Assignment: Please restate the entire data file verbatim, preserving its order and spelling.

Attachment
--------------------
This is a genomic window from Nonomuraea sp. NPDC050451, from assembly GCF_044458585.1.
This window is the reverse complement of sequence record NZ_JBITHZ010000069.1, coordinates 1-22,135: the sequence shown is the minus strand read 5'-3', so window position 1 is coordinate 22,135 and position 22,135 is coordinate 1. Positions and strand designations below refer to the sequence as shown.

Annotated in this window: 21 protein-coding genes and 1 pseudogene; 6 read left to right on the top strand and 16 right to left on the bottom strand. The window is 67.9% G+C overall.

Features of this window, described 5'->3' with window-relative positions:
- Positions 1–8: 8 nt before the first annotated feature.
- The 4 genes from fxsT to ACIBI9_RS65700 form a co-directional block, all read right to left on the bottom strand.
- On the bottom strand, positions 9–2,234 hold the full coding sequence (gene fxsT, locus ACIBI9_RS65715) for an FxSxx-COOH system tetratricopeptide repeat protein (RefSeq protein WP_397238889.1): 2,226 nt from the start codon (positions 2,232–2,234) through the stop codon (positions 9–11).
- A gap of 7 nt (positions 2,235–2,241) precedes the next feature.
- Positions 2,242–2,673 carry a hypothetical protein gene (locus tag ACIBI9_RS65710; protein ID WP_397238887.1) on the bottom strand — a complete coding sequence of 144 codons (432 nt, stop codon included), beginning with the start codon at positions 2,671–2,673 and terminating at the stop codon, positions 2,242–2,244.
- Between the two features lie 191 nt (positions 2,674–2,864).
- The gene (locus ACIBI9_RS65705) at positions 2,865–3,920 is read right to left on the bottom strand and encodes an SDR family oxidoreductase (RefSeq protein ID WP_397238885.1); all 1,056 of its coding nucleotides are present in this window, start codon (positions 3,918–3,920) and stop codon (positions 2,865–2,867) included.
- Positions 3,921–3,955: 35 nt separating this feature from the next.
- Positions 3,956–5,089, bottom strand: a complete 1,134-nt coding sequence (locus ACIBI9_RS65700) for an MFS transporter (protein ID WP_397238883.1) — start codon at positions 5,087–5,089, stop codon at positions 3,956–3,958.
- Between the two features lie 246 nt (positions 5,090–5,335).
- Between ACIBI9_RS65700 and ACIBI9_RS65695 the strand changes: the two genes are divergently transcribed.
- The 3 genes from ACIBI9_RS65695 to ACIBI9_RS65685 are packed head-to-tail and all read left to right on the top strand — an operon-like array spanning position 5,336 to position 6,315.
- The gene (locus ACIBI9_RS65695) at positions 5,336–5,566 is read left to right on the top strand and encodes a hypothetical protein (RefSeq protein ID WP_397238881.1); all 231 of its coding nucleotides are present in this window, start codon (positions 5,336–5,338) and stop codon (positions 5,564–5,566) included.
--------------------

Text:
This is a genomic window from Nonomuraea sp. NPDC050451, from assembly GCF_044458585.1.
This window is the reverse complement of sequence record NZ_JBITHZ010000069.1, coordinates 1-22,135: the sequence shown is the minus strand read 5'-3', so window position 1 is coordinate 22,135 and position 22,135 is coordinate 1. Positions and strand designations below refer to the sequence as shown.

Annotated in this window: 21 protein-coding genes and 1 pseudogene; 6 read left to right on the top strand and 16 right to left on the bottom strand. The window is 67.9% G+C overall.

Features of this window, described 5'->3' with window-relative positions:
- Positions 1–8: 8 nt before the first annotated feature.
- The 4 genes from fxsT to ACIBI9_RS65700 form a co-directional block, all read right to left on the bottom strand.
- On the bottom strand, positions 9–2,234 hold the full coding sequence (gene fxsT, locus ACIBI9_RS65715) for an FxSxx-COOH system tetratricopeptide repeat protein (RefSeq protein WP_397238889.1): 2,226 nt from the start codon (positions 2,232–2,234) through the stop codon (positions 9–11).
- A gap of 7 nt (positions 2,235–2,241) precedes the next feature.
- Positions 2,242–2,673 carry a hypothetical protein gene (locus tag ACIBI9_RS65710; protein ID WP_397238887.1) on the bottom strand — a complete coding sequence of 144 codons (432 nt, stop codon included), beginning with the start codon at positions 2,671–2,673 and terminating at the stop codon, positions 2,242–2,244.
- Between the two features lie 191 nt (positions 2,674–2,864).
- The gene (locus ACIBI9_RS65705) at positions 2,865–3,920 is read right to left on the bottom strand and encodes an SDR family oxidoreductase (RefSeq protein ID WP_397238885.1); all 1,056 of its coding nucleotides are present in this window, start codon (positions 3,918–3,920) and stop codon (positions 2,865–2,867) included.
- Positions 3,921–3,955: 35 nt separating this feature from the next.
- Positions 3,956–5,089, bottom strand: a complete 1,134-nt coding sequence (locus ACIBI9_RS65700) for an MFS transporter (protein ID WP_397238883.1) — start codon at positions 5,087–5,089, stop codon at positions 3,956–3,958.
- Between the two features lie 246 nt (positions 5,090–5,335).
- Between ACIBI9_RS65700 and ACIBI9_RS65695 the strand changes: the two genes are divergently transcribed.
- The 3 genes from ACIBI9_RS65695 to ACIBI9_RS65685 are packed head-to-tail and all read left to right on the top strand — an operon-like array spanning position 5,336 to position 6,315.
- The gene (locus ACIBI9_RS65695) at positions 5,336–5,566 is read left to right on the top strand and encodes a hypothetical protein (RefSeq protein ID WP_397238881.1); all 231 of its coding nucleotides are present in this window, start codon (positions 5,336–5,338) and stop codon (positions 5,564–5,566) included.